We believe dialogue between companies and their principal investors already happens effectively. One of the advantages of engagements by the Investor Forum is that it has been able to bring pressure to bear in specific circumstances where individual investor engagement has not been effective. We believe there should be no change to this model.
As noted above, this seems sensible.
We support these recommendations. The FRC’s ‘tiering’ approach to signatories of the Stewardship Code is a welcome step in this direction, although it could usefully be made more rigorous. Publication of voting records will demonstrate activity, although not the rigour of the process behind the voting decision, which we believe is more important.
This seems reasonable, subject to the proportionality of the threshold chosen.
We support these recommendations – indeed we see professional support for non-executive directors as a core part of the company secretary’s role – and look forward to working with the FRC on developing any such guidance. One slight nuance is that we think reporting should be part of the governance report – as it currently is for many companies – rather than part of people reporting. The issue of time commitments is more difficult, but reporting the approximate time spent in the previous year on each commitment would address this issue.
We support the development of a corporate governance code for the largest privately-held companies. However, the details of this recommendation seem to us to miss some fundamental points.
We believe the code should be developed and overseen by the FRC as the competent regulator, rather than by a new body focused only on this code – this will help to ensure that the relevant expertise is available to support the new code.
We also believe the new code should be mandatory, albeit on the usual ‘comply or explain’ basis, recognising that there is no effective enforcement mechanism for many of these companies.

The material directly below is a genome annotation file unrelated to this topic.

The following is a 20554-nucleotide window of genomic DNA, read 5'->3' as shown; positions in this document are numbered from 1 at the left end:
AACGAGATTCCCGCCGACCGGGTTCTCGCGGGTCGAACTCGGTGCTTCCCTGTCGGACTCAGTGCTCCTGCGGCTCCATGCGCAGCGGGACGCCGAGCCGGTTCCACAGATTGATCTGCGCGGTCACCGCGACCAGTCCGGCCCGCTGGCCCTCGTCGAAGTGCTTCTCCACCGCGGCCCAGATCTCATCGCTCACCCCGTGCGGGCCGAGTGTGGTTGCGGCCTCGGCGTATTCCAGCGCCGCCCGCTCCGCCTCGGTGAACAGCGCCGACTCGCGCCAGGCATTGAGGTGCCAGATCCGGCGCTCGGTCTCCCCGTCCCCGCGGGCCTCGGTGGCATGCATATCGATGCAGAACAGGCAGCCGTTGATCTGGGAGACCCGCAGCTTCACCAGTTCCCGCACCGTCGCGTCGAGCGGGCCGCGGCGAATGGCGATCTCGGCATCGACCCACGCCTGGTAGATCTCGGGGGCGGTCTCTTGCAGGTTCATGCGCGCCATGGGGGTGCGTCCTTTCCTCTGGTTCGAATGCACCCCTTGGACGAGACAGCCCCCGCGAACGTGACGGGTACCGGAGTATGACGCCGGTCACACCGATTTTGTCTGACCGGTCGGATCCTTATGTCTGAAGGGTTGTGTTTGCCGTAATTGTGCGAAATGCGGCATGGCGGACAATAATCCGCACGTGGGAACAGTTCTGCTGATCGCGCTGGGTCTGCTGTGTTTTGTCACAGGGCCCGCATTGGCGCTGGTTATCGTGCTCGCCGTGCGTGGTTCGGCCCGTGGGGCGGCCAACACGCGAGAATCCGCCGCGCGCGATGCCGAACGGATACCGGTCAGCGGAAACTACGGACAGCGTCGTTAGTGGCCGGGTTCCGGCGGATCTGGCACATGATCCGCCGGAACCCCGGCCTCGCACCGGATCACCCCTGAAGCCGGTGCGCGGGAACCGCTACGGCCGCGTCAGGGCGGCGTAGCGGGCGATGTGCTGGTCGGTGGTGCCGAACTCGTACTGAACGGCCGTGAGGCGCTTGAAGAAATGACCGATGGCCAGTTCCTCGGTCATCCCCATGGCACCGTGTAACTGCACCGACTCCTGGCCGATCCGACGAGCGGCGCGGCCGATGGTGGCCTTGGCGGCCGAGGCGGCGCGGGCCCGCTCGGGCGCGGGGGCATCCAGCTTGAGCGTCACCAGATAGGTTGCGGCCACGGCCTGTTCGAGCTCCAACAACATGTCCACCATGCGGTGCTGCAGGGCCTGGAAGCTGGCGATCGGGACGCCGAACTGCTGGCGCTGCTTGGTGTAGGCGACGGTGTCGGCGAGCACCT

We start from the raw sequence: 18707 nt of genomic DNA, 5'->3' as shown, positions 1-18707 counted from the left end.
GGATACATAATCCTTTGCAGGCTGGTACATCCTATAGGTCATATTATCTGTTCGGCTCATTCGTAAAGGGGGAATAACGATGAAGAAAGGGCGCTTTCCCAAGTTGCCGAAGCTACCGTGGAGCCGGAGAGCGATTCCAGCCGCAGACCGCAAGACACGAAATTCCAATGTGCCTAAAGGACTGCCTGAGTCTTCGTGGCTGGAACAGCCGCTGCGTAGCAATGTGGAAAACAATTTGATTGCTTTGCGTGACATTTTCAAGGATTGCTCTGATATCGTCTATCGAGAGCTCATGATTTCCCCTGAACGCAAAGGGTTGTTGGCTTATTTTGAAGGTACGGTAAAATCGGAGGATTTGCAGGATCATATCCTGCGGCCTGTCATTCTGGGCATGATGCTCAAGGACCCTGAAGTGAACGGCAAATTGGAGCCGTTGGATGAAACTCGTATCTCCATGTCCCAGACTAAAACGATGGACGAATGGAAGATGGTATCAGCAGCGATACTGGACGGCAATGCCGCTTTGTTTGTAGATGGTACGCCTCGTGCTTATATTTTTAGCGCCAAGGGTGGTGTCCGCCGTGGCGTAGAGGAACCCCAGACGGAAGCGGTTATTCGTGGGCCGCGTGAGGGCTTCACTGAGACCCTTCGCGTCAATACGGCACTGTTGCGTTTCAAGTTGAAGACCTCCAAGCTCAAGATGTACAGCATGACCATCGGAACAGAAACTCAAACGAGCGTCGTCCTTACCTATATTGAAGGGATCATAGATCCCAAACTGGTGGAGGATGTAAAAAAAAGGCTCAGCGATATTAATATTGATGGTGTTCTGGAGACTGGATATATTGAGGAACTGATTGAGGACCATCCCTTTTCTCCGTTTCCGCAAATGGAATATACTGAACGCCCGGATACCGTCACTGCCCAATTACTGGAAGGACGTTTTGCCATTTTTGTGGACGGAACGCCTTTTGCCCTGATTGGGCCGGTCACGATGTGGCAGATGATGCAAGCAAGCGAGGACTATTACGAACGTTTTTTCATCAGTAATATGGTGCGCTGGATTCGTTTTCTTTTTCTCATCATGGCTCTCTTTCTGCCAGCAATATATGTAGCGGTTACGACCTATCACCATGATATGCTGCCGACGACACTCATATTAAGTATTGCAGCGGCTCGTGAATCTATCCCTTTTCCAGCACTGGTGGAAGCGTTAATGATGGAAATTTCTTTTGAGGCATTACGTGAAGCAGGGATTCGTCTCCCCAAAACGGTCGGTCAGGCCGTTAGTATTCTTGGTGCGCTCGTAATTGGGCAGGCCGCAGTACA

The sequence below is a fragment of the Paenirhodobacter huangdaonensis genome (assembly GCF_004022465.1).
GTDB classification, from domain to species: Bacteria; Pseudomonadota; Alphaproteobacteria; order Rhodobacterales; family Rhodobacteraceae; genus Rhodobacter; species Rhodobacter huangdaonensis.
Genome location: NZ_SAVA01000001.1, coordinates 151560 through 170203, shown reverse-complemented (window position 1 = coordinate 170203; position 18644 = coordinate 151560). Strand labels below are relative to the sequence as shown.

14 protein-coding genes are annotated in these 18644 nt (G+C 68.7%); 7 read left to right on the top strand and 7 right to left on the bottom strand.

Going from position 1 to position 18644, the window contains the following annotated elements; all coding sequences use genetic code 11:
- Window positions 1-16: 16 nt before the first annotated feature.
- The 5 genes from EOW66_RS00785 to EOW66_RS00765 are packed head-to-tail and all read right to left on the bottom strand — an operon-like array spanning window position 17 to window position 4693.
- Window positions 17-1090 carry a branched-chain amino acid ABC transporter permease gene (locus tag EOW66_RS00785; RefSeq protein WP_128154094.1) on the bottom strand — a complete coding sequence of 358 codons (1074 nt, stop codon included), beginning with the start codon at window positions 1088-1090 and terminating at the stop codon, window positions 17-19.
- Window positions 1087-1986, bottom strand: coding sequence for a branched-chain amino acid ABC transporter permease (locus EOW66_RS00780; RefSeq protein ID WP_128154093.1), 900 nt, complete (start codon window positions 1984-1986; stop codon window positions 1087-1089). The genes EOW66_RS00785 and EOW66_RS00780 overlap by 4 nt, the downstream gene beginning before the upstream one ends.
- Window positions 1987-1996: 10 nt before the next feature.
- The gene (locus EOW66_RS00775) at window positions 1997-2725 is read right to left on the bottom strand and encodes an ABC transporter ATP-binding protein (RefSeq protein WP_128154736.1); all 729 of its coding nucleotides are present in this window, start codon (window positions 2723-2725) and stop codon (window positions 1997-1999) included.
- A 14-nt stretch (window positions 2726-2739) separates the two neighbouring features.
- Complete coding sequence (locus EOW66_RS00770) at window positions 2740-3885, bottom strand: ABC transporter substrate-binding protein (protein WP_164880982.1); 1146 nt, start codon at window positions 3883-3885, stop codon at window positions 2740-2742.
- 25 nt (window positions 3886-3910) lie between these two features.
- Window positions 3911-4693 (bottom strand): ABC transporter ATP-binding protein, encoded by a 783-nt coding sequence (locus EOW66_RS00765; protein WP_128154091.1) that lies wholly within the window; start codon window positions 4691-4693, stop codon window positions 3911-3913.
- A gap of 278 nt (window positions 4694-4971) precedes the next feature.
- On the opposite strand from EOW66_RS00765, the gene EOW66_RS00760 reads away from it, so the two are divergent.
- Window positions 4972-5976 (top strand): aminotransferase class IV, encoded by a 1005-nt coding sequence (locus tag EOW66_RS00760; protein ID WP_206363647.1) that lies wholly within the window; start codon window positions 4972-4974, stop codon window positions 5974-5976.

Finally we would be concerned if the development of the code relied too heavily on vested interests and, unsurprisingly, consider that, as the professional body for governance, we would be better placed to help the FRC than other business organisations.
We support these recommendations, although we believe it is already common practice for bonuses to be linked to corporate objectives and that the measures proposed are rather ‘vanilla’.
There are significant issues with the structure of executive pay arrangements and we believe these need careful examination to ensure that any changes meet the needs of the market.
For example, it has always been possible for companies to offer deferred stock rather than long-term investment plans (LTIPs), but investors have generally preferred LTIPs to deferred stock on the basis that outcomes are more directly related to company performance, generally in terms of earnings per share or total shareholder return.
This proposal sounds reasonable in principle and has the merit that it will have greater effect on the minority of companies that receive significant votes against their pay structures. However, the experience of votes on pay so far does not fill us with confidence that this will be effective.
We support the recommendation that the chairman of the remuneration committee should have experience on a remuneration committee, but do not believe it necessary that this should be within the same company. We do not agree that chairmen of remuneration committees should be expected to resign if their proposals do not receive the backing of 75% of voting shareholders, who already have the opportunity to vote them off if they so choose.
The recommendation that companies should set out clearly their people policy seems sensible and proportionate.
“Diversity is important, but the aim should surely be that it ceases to be an issue in our society ”
We do not believe pay ratios are necessarily meaningful or helpful, but have no objection to their being published.